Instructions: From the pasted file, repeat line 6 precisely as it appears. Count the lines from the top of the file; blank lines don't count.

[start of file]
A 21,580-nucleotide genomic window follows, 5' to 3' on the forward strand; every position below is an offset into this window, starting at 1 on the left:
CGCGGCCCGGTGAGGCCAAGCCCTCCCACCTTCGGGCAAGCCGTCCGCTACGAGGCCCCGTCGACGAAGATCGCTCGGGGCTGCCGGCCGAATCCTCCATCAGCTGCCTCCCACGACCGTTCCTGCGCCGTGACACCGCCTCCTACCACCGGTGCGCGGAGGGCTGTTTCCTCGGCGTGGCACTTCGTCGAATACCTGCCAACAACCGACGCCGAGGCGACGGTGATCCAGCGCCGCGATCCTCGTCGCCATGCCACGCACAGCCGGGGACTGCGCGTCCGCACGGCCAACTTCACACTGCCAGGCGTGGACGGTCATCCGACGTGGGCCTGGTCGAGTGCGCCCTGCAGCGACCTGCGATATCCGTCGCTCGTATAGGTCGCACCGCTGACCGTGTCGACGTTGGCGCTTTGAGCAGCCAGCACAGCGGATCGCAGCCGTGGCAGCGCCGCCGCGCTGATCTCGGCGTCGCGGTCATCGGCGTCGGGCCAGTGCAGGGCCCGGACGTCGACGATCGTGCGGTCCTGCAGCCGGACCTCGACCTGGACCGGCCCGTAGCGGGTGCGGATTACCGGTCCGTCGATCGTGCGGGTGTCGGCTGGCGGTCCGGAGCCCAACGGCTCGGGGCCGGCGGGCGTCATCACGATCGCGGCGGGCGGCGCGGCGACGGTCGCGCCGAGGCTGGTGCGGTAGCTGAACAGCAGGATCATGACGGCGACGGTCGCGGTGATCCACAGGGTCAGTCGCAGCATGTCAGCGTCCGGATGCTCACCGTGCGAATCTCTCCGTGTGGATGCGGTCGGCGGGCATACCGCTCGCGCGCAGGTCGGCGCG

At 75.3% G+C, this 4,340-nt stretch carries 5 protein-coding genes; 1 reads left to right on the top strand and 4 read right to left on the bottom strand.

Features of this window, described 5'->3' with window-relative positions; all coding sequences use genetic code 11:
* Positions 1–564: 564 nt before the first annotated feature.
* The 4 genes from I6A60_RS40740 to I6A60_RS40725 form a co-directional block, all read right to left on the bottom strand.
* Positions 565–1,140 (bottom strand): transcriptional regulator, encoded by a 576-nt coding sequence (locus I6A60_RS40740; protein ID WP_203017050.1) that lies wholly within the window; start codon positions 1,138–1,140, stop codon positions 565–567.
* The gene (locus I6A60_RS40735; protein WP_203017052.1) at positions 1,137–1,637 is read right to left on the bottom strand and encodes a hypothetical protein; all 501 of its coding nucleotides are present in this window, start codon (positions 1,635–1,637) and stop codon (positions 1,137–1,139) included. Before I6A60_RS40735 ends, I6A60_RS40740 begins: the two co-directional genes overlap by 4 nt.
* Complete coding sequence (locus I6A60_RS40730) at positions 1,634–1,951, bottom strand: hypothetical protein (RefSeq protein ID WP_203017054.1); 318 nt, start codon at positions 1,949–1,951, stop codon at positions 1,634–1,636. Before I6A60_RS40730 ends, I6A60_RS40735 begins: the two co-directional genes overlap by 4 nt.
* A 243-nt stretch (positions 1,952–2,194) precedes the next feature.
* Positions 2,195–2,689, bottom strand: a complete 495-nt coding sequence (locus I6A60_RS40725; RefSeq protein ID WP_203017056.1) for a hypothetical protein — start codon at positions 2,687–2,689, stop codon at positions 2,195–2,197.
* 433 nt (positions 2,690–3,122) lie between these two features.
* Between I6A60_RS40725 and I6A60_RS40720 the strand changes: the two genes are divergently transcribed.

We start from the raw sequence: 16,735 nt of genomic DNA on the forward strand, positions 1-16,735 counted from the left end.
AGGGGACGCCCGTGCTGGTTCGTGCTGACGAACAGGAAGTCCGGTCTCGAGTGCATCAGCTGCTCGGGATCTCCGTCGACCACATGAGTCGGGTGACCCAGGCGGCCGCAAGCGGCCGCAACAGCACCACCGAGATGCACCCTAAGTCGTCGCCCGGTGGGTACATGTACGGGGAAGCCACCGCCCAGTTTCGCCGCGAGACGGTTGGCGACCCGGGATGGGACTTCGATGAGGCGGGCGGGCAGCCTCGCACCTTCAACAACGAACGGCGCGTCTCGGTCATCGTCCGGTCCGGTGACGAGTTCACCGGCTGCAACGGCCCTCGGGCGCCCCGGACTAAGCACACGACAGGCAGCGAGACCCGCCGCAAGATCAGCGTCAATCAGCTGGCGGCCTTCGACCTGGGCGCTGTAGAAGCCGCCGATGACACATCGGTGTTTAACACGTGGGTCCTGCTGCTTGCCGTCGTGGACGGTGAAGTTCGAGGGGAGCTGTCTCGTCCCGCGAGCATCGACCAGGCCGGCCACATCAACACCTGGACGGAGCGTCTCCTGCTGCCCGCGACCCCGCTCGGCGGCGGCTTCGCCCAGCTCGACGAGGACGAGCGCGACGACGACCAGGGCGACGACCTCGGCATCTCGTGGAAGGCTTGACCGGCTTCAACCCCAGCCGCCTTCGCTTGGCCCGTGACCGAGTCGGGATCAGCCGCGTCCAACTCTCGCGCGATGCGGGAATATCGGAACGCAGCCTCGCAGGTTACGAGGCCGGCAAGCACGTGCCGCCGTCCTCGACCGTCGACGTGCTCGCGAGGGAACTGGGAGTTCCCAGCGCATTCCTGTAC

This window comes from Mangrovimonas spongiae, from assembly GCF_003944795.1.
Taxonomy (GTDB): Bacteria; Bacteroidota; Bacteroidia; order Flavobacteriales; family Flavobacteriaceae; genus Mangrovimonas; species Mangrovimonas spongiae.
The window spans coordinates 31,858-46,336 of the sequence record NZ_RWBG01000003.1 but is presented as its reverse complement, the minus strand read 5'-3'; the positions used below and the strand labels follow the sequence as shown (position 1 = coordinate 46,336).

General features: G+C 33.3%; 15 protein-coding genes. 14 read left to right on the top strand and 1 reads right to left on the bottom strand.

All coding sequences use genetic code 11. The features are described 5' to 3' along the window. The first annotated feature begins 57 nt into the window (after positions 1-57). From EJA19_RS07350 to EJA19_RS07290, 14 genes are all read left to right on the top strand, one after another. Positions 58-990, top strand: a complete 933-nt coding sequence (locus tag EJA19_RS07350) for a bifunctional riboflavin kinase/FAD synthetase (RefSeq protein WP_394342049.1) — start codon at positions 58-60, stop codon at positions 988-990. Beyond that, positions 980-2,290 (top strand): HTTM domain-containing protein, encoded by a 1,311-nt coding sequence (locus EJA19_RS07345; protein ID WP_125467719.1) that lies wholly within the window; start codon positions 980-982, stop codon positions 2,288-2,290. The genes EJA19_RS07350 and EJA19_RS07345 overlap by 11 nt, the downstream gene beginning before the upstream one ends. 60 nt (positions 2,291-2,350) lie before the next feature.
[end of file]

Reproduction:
* The 4 genes from I6A60_RS40740 to I6A60_RS40725 form a co-directional block, all read right to left on the bottom strand.